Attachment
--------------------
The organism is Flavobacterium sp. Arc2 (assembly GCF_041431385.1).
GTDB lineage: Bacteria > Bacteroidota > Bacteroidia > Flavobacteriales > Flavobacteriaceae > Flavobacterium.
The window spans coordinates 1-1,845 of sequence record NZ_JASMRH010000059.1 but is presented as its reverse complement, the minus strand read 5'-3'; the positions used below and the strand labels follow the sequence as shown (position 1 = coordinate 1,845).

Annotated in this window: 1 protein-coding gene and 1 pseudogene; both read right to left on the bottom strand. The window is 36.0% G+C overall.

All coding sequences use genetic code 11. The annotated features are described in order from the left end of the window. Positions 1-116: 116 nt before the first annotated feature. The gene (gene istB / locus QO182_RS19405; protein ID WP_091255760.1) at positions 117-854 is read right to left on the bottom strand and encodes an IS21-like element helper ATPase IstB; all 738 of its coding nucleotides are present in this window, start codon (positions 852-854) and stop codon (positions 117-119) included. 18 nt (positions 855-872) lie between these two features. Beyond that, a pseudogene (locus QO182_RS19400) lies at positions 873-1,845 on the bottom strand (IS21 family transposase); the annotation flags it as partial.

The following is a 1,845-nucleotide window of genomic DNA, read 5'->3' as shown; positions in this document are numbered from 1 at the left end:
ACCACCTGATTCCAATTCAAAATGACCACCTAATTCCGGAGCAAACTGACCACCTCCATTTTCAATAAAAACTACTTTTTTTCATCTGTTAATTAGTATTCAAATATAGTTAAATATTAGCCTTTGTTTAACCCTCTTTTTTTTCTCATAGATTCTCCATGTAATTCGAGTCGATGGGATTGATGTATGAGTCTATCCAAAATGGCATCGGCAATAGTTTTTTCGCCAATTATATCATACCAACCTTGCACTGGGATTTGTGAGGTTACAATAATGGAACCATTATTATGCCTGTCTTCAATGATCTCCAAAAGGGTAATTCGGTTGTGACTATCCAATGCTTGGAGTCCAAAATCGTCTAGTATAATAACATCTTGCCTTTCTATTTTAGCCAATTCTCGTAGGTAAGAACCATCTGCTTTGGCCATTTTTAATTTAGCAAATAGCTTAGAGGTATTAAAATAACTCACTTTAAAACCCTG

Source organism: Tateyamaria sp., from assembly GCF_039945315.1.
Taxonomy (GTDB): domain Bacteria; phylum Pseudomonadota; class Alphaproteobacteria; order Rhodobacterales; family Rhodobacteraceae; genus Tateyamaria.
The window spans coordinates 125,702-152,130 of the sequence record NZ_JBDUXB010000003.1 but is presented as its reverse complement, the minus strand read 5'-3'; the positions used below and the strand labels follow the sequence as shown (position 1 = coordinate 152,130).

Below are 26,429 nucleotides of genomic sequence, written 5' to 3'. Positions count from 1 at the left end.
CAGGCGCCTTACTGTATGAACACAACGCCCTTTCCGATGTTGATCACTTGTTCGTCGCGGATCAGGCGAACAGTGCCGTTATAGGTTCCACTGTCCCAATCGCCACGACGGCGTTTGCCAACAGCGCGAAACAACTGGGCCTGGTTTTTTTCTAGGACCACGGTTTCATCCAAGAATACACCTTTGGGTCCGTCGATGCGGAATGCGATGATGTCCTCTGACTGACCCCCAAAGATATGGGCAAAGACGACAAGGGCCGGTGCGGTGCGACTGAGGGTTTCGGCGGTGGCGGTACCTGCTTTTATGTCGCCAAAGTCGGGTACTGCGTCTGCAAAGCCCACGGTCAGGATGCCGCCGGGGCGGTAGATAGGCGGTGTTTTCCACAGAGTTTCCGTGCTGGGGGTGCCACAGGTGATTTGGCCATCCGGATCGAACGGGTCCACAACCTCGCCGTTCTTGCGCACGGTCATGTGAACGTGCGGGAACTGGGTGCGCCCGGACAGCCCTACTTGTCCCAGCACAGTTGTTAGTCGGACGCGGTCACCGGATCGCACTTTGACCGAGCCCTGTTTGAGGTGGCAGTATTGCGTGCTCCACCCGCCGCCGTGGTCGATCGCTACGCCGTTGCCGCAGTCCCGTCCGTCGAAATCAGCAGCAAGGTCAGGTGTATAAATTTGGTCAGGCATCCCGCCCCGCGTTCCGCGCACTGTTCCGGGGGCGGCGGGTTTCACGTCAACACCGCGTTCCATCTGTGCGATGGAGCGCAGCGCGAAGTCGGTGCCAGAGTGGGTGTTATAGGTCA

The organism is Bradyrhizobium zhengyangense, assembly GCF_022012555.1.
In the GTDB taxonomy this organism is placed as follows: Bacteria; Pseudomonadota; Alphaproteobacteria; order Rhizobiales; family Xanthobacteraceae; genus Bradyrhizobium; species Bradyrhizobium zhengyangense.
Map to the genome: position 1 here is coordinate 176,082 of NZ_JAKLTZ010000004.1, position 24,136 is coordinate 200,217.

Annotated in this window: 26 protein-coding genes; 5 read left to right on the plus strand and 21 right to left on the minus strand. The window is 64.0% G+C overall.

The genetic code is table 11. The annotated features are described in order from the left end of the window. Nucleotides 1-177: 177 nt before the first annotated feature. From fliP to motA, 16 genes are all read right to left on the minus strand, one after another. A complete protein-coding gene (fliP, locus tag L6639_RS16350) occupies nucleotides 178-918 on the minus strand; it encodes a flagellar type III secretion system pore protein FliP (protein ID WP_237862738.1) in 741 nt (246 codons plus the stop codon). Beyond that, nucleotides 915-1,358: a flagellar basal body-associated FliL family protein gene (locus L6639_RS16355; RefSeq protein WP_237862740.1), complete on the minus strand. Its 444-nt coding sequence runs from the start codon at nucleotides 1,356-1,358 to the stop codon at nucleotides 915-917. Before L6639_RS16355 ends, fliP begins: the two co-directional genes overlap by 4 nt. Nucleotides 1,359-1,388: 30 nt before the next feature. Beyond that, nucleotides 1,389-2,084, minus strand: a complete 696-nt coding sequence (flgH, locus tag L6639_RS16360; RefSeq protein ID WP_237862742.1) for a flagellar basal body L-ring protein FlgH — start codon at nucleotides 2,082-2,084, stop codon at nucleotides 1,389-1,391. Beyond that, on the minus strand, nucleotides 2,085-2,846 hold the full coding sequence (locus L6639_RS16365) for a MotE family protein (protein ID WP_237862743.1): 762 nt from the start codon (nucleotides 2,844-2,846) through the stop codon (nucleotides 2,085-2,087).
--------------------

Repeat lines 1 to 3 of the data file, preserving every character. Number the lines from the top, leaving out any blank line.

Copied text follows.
The organism is Flavobacterium sp. Arc2 (assembly GCF_041431385.1).
GTDB lineage: Bacteria > Bacteroidota > Bacteroidia > Flavobacteriales > Flavobacteriaceae > Flavobacterium.
The window spans coordinates 1-1,845 of sequence record NZ_JASMRH010000059.1 but is presented as its reverse complement, the minus strand read 5'-3'; the positions used below and the strand labels follow the sequence as shown (position 1 = coordinate 1,845).